What's your greatest fear? There's a very good chance you said "dying alone," because that's pretty much the worst way to end a life. No legacy, no testament to the things you've accomplished, no hope that anything you've done will outlive you. Very few of us die as alone as Lonesome George, who passed away this summer at the ripe old age of "more than 100." George was a Pinta Island tortoise, the very last one on earth.

On June 24, George's keeper at the Galapagos National Park found him "stretched out in the direction of his watering hole with no signs of life." This ignominious end is maybe the greatest metaphor for death—one more banal chore of existence, denied by an inevitable, inconvenient end. But for most of us, when we go, we know that life goes on. Our children, or barring that our fellow humans, will carry on our work and our genes, and the world won't miss a step. George had no children, no fellow Pinta Island tortoises. There were none. He was it.

The subspecies was already considered to be extinct when George was discovered in 1971. His existence then was only a deferral of oblivion for Chelonoidis nigra abingdonii, not a reprieve. And it's all our fault. George and his kind were happily plodding around the Galapagos, 15 different subspecies each with their own island, until we got there. Fortuitously located before the long, empty voyage to the South Pacific, the Galapagos served as a place for whalers and traders to rest and restock. As they landed, animals escaped from their ships: pigs, goats, rats. These animals outcompeted the tortoises for the island's sparse vegetation, and a couple hundred years later, here we are: five subspecies extinct, George just the most recent.

We owe a debt to George's forerunners. On the second voyage of the HMS Beagle, a naturalist named Charles Darwin mused that he could, "on seeing a tortoise, pronounce with certainty from which island it has been brought." This kernel of an idea would have implications, but not for George. George was a reptile and didn't really care for much for science, only for papaya and grass.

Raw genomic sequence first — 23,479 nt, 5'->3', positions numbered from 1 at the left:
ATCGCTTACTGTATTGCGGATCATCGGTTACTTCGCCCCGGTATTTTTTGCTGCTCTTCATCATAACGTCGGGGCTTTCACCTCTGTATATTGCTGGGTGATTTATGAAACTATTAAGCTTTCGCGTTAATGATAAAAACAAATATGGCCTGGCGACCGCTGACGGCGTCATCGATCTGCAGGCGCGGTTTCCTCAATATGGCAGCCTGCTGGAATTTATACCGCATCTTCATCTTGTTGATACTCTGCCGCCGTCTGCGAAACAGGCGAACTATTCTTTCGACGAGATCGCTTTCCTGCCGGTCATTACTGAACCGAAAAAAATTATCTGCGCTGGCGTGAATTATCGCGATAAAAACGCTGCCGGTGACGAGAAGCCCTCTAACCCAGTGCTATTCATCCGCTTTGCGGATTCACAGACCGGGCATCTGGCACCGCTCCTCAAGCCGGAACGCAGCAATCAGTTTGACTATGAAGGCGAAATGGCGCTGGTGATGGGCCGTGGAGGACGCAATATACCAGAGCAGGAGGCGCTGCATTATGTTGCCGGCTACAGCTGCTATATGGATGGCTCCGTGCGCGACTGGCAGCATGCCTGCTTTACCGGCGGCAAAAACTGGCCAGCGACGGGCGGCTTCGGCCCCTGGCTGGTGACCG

He didn't care for company, either. When discovered, George was immediately taken into captivity, and houses with two females of a related subspecies, in the hope that any offspring would genetically resemble him. Sure, they wouldn't be pure Pinta Island tortoises, they'd be hybrids, but they'd be better than nothing. At least some of George's DNA, the complex genetic blueprint that existed in only one creature in the entire universe, might have been salvaged. But George wasn't having the ladies.

"He doesn't really show any interest in them," a conservationist said in 2001. "He mostly hangs out by himself."


The race to save George's kind was on. A bounty was offered for anyone who could find a tortoise he would fuck. Every wild Galapagos tortoise was tested to see if it might be his kin. A plan to preserve his cells for a future cloning was put into place, but the collection wasn't completed by the time he died.


And then something happened. Maybe he sensed his time was nearing an end, or maybe he just embraced being a horny old man, but George mated. He mated with one of his female companions, and then he did it again. Then he mated with his other penmate. It can't be pleasant to see newspapers trumpet your "first sex in decades," but George didn't care. He just wanted his papaya, and his grass, and his testudine 'tang.

Then they flew in two more females, specifically for him to hump. These expensive call girls were prime, plump specimens of tortoisedom, and their only job was servicing George.


In the end, it didn't work out. The eggs laid by George's companions weren't viable, their DNA incompatible. George died without ever passing on his genes. He died alone. But he did not die lonely. He died after a few hedonistic years of glorious sex with four younger females, with every need and want provided by a guilt-wracked humanity. He had his watering hole, he had his food, and when he wanted them, he had his women. And then he died on a Sunday morning, having had his fill.

Most evolutionary branches are dead ends. The Pinta Island tortoise went out with some hardcore living. Not a bad way to go.